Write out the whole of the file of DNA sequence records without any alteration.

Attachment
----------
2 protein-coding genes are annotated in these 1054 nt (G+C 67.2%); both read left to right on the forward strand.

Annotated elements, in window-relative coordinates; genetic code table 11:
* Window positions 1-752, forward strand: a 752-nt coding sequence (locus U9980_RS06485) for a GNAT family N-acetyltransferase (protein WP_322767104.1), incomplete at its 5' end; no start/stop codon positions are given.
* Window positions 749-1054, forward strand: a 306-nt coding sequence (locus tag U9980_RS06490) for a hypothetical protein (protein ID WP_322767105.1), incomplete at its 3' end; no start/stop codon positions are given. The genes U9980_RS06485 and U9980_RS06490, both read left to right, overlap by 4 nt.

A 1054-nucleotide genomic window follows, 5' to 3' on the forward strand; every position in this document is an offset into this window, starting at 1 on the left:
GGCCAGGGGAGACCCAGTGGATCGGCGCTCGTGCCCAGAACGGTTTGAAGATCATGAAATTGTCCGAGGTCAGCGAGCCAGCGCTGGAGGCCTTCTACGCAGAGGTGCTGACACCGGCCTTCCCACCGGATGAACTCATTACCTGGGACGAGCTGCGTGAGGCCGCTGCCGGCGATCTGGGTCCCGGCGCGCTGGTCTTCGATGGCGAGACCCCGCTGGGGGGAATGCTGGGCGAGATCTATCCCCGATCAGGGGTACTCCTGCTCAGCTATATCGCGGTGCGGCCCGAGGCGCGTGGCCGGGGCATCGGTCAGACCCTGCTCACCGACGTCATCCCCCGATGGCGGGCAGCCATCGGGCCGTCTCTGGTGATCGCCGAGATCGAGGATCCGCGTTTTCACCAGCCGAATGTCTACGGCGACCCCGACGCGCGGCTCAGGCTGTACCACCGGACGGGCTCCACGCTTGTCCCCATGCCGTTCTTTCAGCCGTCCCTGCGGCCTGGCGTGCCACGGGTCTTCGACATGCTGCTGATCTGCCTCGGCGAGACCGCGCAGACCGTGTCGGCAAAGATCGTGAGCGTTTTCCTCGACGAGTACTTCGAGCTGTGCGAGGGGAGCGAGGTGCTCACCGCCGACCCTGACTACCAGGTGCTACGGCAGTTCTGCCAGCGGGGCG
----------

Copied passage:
2 protein-coding genes are annotated in these 1054 nt (G+C 67.2%); both read left to right on the forward strand.

Annotated elements, in window-relative coordinates; genetic code table 11:
* Window positions 1-752, forward strand: a 752-nt coding sequence (locus U9980_RS06485) for a GNAT family N-acetyltransferase (protein WP_322767104.1), incomplete at its 5' end; no start/stop codon positions are given.
* Window positions 749-1054, forward strand: a 306-nt coding sequence (locus tag U9980_RS06490) for a hypothetical protein (protein ID WP_322767105.1), incomplete at its 3' end; no start/stop codon positions are given. The genes U9980_RS06485 and U9980_RS06490, both read left to right, overlap by 4 nt.

A 1054-nucleotide genomic window follows, 5' to 3' on the forward strand; every position in this document is an offset into this window, starting at 1 on the left:
GGCCAGGGGAGACCCAGTGGATCGGCGCTCGTGCCCAGAACGGTTTGAAGATCATGAAATTGTCCGAGGTCAGCGAGCCAGCGCTGGAGGCCTTCTACGCAGAGGTGCTGACACCGGCCTTCCCACCGGATGAACTCATTACCTGGGACGAGCTGCGTGAGGCCGCTGCCGGCGATCTGGGTCCCGGCGCGCTGGTCTTCGATGGCGAGACCCCGCTGGGGGGAATGCTGGGCGAGATCTATCCCCGATCAGGGGTACTCCTGCTCAGCTATATCGCGGTGCGGCCCGAGGCGCGTGGCCGGGGCATCGGTCAGACCCTGCTCACCGACGTCATCCCCCGATGGCGGGCAGCCATCGGGCCGTCTCTGGTGATCGCCGAGATCGAGGATCCGCGTTTTCACCAGCCGAATGTCTACGGCGACCCCGACGCGCGGCTCAGGCTGTACCACCGGACGGGCTCCACGCTTGTCCCCATGCCGTTCTTTCAGCCGTCCCTGCGGCCTGGCGTGCCACGGGTCTTCGACATGCTGCTGATCTGCCTCGGCGAGACCGCGCAGACCGTGTCGGCAAAGATCGTGAGCGTTTTCCTCGACGAGTACTTCGAGCTGTGCGAGGGGAGCGAGGTGCTCACCGCCGACCCTGACTACCAGGTGCTACGGCAGTTCTGCCAGCGGGGCG